Bob loves making candy, especially varieties of caramel, including plain, chocolate dipped caramels and chocolate dipped caramels with pecans. Bob has received lots of compliments from his friends and neighbors, and several have encouraged him to start his own candy making business.
After several days of research, Bob finds that the national average amount of money spent annually per person on this type of specialty candy is $75. Bob believes that the citizens in his area spend more than that per year. Knowing whether or not this is true could help Bob make a wise decision regarding his future business plans.
Bob wants to use statistics to support his claim, and to help him obtain a small business loan. Bob also wants to find an estimate of the true amount of money local citizens do spend on this type of specialty candy.
Bob randomly selects several people from his local phone book and asks the person that answers how much money they typically spend per year on candy like he will make. He obtains the following results (in dollars): 75, 74, 80, 68, 79, 85, 77, 82, 79, 67, 90, 72, 76, 75, 69, 85, 78, 79, 82, 66, 75, 85, 90, 76, 85, 67, 89, 82, 69, 79, 82, 80, 84, 79, 78, 81, 77, 84, 80, 76.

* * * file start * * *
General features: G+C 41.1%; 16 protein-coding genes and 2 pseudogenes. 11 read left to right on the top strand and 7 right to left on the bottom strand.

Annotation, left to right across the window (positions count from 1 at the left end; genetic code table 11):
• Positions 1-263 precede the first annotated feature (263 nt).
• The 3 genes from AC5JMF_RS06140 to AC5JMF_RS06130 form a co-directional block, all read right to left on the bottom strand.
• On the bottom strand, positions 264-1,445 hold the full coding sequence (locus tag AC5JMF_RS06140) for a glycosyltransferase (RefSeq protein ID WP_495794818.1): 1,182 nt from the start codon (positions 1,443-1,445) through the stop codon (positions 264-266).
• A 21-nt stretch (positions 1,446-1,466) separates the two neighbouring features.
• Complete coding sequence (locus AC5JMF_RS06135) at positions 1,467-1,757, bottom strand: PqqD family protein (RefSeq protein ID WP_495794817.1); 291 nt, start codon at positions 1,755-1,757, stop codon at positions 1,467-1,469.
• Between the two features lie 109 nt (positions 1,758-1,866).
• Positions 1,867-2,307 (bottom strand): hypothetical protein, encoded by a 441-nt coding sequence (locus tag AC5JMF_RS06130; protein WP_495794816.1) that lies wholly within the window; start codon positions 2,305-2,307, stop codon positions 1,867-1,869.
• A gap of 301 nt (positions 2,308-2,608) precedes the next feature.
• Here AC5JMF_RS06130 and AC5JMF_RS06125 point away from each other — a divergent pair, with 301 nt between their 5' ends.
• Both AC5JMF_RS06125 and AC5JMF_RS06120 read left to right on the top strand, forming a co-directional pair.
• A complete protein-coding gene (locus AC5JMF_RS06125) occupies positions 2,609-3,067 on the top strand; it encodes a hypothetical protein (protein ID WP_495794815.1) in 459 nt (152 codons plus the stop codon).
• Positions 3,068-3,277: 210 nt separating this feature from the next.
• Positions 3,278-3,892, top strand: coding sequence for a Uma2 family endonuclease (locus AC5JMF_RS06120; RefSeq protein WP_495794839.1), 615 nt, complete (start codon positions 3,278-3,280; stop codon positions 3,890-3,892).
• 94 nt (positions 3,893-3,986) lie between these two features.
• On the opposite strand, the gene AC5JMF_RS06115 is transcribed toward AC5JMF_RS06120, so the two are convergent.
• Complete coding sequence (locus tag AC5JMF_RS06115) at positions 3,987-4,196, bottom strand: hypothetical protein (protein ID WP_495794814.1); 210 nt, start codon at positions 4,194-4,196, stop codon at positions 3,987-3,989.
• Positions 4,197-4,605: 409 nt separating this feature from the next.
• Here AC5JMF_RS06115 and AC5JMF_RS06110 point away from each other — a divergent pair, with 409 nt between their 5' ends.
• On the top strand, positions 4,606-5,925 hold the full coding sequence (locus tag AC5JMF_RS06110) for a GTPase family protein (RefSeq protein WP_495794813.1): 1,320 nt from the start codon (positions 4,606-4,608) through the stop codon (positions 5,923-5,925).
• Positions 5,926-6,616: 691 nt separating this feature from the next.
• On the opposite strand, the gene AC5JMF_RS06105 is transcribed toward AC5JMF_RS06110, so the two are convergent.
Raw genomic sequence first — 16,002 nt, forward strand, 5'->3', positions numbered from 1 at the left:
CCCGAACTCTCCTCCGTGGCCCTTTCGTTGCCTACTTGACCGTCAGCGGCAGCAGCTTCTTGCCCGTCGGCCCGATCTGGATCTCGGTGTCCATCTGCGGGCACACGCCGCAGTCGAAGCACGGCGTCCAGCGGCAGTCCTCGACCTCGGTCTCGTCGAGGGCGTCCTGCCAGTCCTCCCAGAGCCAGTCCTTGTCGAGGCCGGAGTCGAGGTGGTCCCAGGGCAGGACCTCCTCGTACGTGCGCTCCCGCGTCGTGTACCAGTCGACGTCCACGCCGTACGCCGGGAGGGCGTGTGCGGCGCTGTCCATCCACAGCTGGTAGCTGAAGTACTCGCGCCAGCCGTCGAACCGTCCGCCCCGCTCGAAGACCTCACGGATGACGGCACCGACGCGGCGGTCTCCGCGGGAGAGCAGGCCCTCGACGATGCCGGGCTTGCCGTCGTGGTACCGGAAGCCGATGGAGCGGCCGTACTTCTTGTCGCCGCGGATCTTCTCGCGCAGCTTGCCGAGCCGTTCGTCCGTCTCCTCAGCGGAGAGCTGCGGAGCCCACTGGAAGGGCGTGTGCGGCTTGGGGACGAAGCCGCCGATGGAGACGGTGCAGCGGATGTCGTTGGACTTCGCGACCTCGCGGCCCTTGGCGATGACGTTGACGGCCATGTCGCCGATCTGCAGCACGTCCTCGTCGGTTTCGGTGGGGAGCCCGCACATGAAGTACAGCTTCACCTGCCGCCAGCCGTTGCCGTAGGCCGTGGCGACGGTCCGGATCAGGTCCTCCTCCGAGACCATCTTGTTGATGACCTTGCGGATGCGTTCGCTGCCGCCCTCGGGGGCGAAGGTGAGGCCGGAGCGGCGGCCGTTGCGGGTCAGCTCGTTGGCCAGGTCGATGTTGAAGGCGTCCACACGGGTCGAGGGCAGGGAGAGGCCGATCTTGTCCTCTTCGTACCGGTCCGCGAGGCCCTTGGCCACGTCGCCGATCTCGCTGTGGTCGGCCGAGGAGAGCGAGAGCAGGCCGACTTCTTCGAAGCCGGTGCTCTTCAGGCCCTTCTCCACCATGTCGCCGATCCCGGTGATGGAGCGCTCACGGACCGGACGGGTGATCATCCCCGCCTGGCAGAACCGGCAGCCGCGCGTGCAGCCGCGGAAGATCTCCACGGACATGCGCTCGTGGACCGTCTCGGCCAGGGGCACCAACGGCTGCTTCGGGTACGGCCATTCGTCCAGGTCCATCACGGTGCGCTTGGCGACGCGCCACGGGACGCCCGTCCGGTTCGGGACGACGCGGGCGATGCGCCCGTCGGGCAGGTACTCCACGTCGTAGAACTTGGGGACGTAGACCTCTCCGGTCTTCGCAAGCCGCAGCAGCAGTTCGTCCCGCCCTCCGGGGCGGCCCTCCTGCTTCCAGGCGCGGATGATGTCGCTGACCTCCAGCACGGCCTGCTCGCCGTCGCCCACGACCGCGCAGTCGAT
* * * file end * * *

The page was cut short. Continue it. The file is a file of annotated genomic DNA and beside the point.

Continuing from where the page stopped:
Based upon these results, Bob is hoping his area has a good customer base for his new business. Bob also hopes the bank is impressed with his use of statistics and will grant him the loan he needs to start it!
1. Find the sample mean and sample standard deviation of the amount citizens spend per year.
2. When finding a confidence interval for the true mean spent of ALL citizens, should we use a z-score or a t-score? Why?
3. Find the z/t-values (as appropriate) for a 95% confidence interval and a 92% confidence interval.
4. Find a 95% and a 92% confidence interval for the true mean amount that citizens spend per year.
5. What do you think the lowest possible mean amount spent per year is? Why?
6. Do you think Bob has a good customer base for his new business? Explain.
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